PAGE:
The imagination places an order for a specific result and the well trained body responds by producing that result in the best way it can given the present level of experience and training.


Last edited by PH on Sat Jan 27, 2007 7:22 am; edited 1 time in total
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trplayer22
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PostPosted: Sat Jan 27, 2007 6:51 am    Post subject: Reply with quote

Quote:
But it doesn't matter if the muscular demand for a note is built into your embouchure. They'll play.


So, what are you thinking when you want to play a certain note? "I am going to play x note"? Do you believe that hearing the pitches increases accuracy?
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maynard-46
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PostPosted: Sat Jan 27, 2007 7:13 am    Post subject: Ear Abilities: Carmine vs. Others... Reply with quote

Quote:
Think and do are one.


This is one (of many) phrases that constantly sticks with me from Carmine. He used to preach to me NOT to over analyze...just do it and muscle memory (from his studies) will help me. But...on the other hand...he would also tell me to think and concentrate while doing his studies. So in reality, while playing, you ARE doing both...hence, "think and do are one". Sounded VERY simple when Carmine would explain it to me! That was one of the best things of CC teachings...he put/broke down EVERYTHING in a VERY simple, uncomplicated way. Kind of took the "mystery" out of playing the trumpet! Another "phrase" that has stayed with me..."you have to get a taste for every note you play" ESPECIALLY the ones you're having a hard time locking in on. My particular bugaboo notes were top line "F" and the "Ab" just above it. He'd have me breath attack them 40-50 times a day as soft as I could then, gradually, I added my tongue and more volume into the equation. It wasn't too long after I started doing these soft breath attacks that the "fear" of picking those notes off disappeared altogether. He was quite a man...and quite a teacher. I miss him!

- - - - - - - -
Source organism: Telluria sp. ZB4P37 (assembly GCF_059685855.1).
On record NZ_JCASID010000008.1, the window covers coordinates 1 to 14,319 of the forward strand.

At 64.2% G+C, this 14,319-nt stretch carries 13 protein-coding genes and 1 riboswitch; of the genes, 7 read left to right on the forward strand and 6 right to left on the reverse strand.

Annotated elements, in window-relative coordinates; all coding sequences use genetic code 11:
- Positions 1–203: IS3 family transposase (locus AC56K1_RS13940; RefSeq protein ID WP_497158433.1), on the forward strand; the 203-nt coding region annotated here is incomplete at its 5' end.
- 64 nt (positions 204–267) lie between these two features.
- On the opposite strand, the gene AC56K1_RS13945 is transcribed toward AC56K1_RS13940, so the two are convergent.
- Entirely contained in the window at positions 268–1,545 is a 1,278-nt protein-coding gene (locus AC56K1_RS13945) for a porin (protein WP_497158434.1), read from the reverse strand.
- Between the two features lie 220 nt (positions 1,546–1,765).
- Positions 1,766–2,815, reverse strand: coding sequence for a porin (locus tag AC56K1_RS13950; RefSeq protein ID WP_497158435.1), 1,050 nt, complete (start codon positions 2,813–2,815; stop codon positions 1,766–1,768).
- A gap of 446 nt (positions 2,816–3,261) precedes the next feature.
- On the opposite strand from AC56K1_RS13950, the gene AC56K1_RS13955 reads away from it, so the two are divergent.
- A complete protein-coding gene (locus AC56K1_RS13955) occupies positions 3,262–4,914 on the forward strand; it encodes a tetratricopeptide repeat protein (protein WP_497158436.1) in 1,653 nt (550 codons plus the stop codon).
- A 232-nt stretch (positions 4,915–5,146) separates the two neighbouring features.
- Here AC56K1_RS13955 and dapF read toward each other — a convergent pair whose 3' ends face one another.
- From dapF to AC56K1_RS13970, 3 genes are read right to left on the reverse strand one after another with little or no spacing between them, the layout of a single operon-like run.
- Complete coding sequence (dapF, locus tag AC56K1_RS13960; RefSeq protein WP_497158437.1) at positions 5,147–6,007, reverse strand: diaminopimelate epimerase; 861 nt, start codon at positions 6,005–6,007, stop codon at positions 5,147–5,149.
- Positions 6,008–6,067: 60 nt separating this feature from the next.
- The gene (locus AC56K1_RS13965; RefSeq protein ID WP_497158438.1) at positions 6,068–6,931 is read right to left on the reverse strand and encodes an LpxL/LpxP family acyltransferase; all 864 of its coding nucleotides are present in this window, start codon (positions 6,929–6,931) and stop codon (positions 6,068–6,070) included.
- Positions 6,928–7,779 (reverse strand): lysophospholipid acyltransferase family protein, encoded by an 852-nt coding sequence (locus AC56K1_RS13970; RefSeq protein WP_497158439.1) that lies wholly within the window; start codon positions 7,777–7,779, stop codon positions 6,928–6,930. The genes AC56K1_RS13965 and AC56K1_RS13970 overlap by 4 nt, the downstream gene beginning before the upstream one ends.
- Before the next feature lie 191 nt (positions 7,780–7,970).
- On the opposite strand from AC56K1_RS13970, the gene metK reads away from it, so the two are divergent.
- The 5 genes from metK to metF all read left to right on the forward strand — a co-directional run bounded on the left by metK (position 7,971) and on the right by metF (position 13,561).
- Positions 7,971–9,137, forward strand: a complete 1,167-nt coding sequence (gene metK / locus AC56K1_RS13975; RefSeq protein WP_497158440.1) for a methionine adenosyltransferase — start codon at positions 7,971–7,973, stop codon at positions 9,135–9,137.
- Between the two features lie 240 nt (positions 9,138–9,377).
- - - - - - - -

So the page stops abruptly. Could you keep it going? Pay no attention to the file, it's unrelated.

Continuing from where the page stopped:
Butch
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TrpPro
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PostPosted: Sat Jan 27, 2007 9:55 am    Post subject: Reply with quote

TrpPro wrote:
But it doesn't matter if the muscular demand for a note is built into your embouchure.

This sentence could be read two different ways. The meaning should be,

"But it doesn't matter as long as the muscular demand for a note is built into your embouchure.
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TrpPro
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PostPosted: Sat Jan 27, 2007 10:08 am    Post subject: Reply with quote

trplayer22 wrote:
Do you believe that hearing the pitches increases accuracy?


Yes. Being able to combine an aural image with the muscular feel is as good as it gets!
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trplayer22
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PostPosted: Sat Jan 27, 2007 10:43 am    Post subject: Reply with quote

Quote:
Yes. Being able to combine an aural image with the muscular feel is as good as it gets!


Ok, cool. From my personal experience I can never play a note in tune, with the right sound unless I hear it. Otherwise I'm just shooting blind.